Finally, the recent series of lese majeste cases has riveted the curiosity of the international community on why such an open and friendly society with a revered king would get sucked into endless lawsuits and bad press over this sensitive issue.
The first two issues have been handled with adroitness and alacrity despite all the negative coverage weighed on Abhisit and the government. After spending eight years as the opposition, the Democrat-led government has yet to learn how to respond to local and foreign media reports and criticism with better information and data.
The public seems to know the behaviour of local security and immigration authorities well. After all, Thailand has been dealing with the influx of refugees and economic migrants for the past three decades.
Equally important is Abhisit's own belief system. He embraces universal values and norms in respect to human rights and morality.
His interviews and statements manifest his personal conviction for fair play and respect for human rights. Human rights, he has emphasised, is the country's biggest asset. There is nothing to fear.
At issue here is how he can translate his ethics into good practice at the local level when it comes to hotly contested issues like the rule of law in the South or the Rohingya illegal economic migration.
Abhisit has learned quickly that good intentions alone are not enought to turn bad treatment around. He needs to act boldly in directing all authorities, especially the Internal Security Command, which deals with all matters related to national security, to act appropriately. He has reiterated that he cannot tolerate any culture of impunity under his leadership.
Abhisit must learn from the previous government. Under the Surayuth government (2006-07), Thailand ratified the UN Convention against Torture. At that time, hopes were high that the southern situation would calm down and the cases of torture as well as human rights violations would diminish. The opposite was true. For instance, Imam Yapa Kosing's death under custody last March has continued to haunt current Army chief General Anupong Paochinda and the Abhisit government, teaching them that national policies and actions on the ground must be congruent.
The Army chief reiterated last year that those responsible for the imam's death would be punished - the sooner the better. Recently, the government also ordered a reinvestigation into five other controversial murder and missing cases including the disappearance of Somchai Neelaphaichit, who was kidnapped and presumably killed by police in March 2003. Results would be known soon.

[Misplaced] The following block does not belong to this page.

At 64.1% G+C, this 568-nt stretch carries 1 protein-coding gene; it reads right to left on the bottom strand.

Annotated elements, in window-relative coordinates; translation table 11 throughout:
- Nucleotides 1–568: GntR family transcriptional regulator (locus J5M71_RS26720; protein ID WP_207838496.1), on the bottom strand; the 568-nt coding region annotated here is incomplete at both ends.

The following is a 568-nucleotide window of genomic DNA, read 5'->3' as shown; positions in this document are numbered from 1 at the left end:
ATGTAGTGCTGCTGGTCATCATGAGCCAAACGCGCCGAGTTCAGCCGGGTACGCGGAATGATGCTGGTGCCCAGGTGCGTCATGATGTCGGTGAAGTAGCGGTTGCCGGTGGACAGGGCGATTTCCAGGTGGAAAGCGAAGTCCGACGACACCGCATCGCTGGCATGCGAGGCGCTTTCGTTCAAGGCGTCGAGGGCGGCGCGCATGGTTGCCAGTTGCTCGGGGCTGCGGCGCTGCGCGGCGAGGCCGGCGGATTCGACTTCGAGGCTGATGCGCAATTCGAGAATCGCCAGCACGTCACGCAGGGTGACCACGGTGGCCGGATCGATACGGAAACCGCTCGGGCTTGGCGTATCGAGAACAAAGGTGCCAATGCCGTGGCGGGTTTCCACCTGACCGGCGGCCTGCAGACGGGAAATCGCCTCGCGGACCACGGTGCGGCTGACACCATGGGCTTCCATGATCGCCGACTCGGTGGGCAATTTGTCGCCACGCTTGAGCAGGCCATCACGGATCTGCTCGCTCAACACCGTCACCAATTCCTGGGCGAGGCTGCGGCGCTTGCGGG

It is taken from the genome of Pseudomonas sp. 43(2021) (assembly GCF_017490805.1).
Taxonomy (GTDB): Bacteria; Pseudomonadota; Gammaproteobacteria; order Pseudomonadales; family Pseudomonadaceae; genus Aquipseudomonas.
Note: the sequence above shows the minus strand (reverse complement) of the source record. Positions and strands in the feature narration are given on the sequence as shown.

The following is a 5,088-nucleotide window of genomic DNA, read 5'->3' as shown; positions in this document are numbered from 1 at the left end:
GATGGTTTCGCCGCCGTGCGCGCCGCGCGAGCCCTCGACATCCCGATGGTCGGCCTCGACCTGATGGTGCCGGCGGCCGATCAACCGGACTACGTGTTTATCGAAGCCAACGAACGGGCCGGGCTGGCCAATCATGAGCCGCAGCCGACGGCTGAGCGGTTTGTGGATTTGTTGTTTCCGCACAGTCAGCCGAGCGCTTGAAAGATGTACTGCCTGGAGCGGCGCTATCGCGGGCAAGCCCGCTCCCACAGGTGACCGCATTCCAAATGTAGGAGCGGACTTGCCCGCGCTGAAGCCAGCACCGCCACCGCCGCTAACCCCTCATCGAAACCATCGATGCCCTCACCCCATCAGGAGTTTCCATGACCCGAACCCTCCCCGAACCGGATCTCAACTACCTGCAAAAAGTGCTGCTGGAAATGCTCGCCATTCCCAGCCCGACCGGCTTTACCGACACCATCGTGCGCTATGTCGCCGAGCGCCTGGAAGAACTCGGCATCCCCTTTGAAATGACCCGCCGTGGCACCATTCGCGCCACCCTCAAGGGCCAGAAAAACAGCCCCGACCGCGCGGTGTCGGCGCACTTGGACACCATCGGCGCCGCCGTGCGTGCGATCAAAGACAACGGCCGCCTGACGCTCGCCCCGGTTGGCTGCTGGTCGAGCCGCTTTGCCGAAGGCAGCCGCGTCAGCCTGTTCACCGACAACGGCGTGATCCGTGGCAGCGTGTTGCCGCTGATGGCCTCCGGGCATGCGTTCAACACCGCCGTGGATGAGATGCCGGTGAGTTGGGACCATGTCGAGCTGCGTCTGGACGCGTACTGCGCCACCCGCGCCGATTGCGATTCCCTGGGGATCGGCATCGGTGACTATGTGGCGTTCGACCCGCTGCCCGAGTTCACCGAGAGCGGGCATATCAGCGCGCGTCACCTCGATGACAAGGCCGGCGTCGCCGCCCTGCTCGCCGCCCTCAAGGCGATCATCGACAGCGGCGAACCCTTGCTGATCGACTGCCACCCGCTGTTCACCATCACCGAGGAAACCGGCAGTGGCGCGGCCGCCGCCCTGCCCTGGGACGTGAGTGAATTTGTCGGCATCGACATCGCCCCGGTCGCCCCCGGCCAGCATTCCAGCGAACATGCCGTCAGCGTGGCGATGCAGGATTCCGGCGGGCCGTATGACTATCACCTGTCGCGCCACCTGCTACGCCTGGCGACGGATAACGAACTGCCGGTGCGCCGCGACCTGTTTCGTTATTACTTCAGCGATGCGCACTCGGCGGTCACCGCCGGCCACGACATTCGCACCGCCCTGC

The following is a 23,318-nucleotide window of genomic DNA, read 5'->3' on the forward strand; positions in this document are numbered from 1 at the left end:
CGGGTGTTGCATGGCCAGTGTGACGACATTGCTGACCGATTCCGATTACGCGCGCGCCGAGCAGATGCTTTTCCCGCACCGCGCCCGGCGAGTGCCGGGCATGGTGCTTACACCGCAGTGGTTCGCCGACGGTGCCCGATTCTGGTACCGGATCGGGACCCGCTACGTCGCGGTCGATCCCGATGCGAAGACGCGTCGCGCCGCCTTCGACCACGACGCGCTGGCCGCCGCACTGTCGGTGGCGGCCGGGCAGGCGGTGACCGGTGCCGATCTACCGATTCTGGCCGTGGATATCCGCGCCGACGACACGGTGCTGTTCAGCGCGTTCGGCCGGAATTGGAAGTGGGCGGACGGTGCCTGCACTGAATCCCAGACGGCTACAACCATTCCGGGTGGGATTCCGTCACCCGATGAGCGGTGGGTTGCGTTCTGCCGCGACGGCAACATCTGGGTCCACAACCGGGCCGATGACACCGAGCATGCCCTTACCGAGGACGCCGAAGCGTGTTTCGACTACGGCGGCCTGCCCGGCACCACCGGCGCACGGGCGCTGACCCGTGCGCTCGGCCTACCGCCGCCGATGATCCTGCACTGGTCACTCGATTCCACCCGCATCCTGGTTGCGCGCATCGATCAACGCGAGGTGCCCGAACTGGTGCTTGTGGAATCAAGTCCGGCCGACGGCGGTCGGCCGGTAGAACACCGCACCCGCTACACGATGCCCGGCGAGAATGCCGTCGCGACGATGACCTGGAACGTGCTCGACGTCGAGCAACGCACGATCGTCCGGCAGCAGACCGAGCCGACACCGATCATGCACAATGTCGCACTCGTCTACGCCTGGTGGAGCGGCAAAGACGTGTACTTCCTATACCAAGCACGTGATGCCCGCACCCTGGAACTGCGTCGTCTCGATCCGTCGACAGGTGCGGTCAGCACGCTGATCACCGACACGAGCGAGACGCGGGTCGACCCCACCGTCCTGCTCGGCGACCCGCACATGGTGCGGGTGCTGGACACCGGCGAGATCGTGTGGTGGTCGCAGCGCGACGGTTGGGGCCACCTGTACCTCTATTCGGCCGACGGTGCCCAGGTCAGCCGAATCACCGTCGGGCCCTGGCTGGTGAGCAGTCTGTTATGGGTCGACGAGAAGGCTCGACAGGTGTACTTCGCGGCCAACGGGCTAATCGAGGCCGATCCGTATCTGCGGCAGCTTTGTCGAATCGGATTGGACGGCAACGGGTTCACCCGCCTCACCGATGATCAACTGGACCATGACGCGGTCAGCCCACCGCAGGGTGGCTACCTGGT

Once the plight of the Rohingyas hit the headlines, Abhisit could have been more prudent and sceptical instead of relying on the views of Thai security and immigration officials. Domestically, any delay in investigating and taking action on human rights issues, which often pitches the government against the Army, would only amplify the notion that the Abhisit government dares not question the latter's behaviour or rationale.
Last week, the prime minister admitted that some of the Rohingyas were pushed out to sea but denied that they suffered any inhumane treatment. Abhisit and Foreign Minister Kasit Piromya did the right thing by engaging the UN High Commissioner for Refugees and concerned countries such as Burma, Bangladesh, India, Malaysia and Indonesia right at the beginning. Thailand expects to raise the Rohinya issue during the Asean Summit at the end of this month.
Now that criticism of Thailand has subsided somewhat, more inquiries and efforts are focused on the root cause and doable solutions.
Finally, the lese majeste cases have continued to nip away at the Abhisit government's image of openness and atmosphere of liberty. Foreign media and columnists have had a field day writing about the law as an onslaught on freedom of expression.
Worse still has been the predisposition of the Ministry of Information and Communication Technology and other online monitoring agencies to shut down thousands of websites perceived as anti-monarchy. Several thousands more are expected to face the same fate. Such knee-jerk reactions would further tighten online censorship and embed a culture of fear among cyber users.
In the past six decades, this issue has never been so hyped up and over politicised as has been the case in the past three years.
Blame should be laid squarely on all authorities and key players concerned for their myopic views in interpreting the law in a narrow sense. Abhisit's position is that the law should be liberally interpreted.
Despite some hiccups on the home front, Abhisit has scored high marks representing Thailand overseas especially at the recent World Economic Forum in Davos and the roadshow in Japan.
Thailand's credibility and profile will be highlighted further in the next several weeks. Apart from hosting the Asean Summit in Hua Hin, the prime minister will visit Britain (twice in mid-March and early April), Indonesia and China. These encounters with world leaders should help alleviate the economic crisis the country is now facing.